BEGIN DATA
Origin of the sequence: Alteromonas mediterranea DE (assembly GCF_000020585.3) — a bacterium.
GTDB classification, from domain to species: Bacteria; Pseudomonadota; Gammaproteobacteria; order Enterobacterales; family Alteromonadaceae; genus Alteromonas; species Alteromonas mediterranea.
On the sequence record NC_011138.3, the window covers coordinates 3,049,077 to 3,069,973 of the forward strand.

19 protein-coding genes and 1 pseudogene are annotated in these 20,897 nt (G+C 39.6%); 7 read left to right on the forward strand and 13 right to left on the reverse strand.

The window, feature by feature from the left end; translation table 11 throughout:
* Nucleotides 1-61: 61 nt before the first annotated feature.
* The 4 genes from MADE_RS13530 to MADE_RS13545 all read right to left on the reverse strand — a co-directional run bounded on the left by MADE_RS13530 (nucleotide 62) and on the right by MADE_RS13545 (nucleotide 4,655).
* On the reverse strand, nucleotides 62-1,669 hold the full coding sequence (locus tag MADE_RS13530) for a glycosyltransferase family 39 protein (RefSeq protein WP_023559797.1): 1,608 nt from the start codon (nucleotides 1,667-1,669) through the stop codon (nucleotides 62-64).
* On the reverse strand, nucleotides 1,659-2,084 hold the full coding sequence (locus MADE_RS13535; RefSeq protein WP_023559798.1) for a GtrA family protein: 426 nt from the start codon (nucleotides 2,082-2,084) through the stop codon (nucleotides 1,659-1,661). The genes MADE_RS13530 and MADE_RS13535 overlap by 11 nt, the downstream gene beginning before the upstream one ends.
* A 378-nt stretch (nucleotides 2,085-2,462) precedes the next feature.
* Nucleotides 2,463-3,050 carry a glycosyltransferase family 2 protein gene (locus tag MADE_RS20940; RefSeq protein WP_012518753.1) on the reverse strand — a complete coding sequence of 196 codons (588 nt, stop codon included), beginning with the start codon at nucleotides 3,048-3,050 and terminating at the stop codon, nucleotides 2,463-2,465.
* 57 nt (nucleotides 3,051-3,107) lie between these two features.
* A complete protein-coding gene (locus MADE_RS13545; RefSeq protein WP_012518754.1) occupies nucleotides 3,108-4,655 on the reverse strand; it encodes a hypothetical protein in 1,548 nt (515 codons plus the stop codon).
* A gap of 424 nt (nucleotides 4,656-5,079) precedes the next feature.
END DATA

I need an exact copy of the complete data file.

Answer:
Origin of the sequence: Alteromonas mediterranea DE (assembly GCF_000020585.3) — a bacterium.
GTDB classification, from domain to species: Bacteria; Pseudomonadota; Gammaproteobacteria; order Enterobacterales; family Alteromonadaceae; genus Alteromonas; species Alteromonas mediterranea.
On the sequence record NC_011138.3, the window covers coordinates 3,049,077 to 3,069,973 of the forward strand.

19 protein-coding genes and 1 pseudogene are annotated in these 20,897 nt (G+C 39.6%); 7 read left to right on the forward strand and 13 right to left on the reverse strand.

The window, feature by feature from the left end; translation table 11 throughout:
* Nucleotides 1-61: 61 nt before the first annotated feature.
* The 4 genes from MADE_RS13530 to MADE_RS13545 all read right to left on the reverse strand — a co-directional run bounded on the left by MADE_RS13530 (nucleotide 62) and on the right by MADE_RS13545 (nucleotide 4,655).
* On the reverse strand, nucleotides 62-1,669 hold the full coding sequence (locus tag MADE_RS13530) for a glycosyltransferase family 39 protein (RefSeq protein WP_023559797.1): 1,608 nt from the start codon (nucleotides 1,667-1,669) through the stop codon (nucleotides 62-64).
* On the reverse strand, nucleotides 1,659-2,084 hold the full coding sequence (locus MADE_RS13535; RefSeq protein WP_023559798.1) for a GtrA family protein: 426 nt from the start codon (nucleotides 2,082-2,084) through the stop codon (nucleotides 1,659-1,661). The genes MADE_RS13530 and MADE_RS13535 overlap by 11 nt, the downstream gene beginning before the upstream one ends.
* A 378-nt stretch (nucleotides 2,085-2,462) precedes the next feature.
* Nucleotides 2,463-3,050 carry a glycosyltransferase family 2 protein gene (locus tag MADE_RS20940; RefSeq protein WP_012518753.1) on the reverse strand — a complete coding sequence of 196 codons (588 nt, stop codon included), beginning with the start codon at nucleotides 3,048-3,050 and terminating at the stop codon, nucleotides 2,463-2,465.
* 57 nt (nucleotides 3,051-3,107) lie between these two features.
* A complete protein-coding gene (locus MADE_RS13545; RefSeq protein WP_012518754.1) occupies nucleotides 3,108-4,655 on the reverse strand; it encodes a hypothetical protein in 1,548 nt (515 codons plus the stop codon).
* A gap of 424 nt (nucleotides 4,656-5,079) precedes the next feature.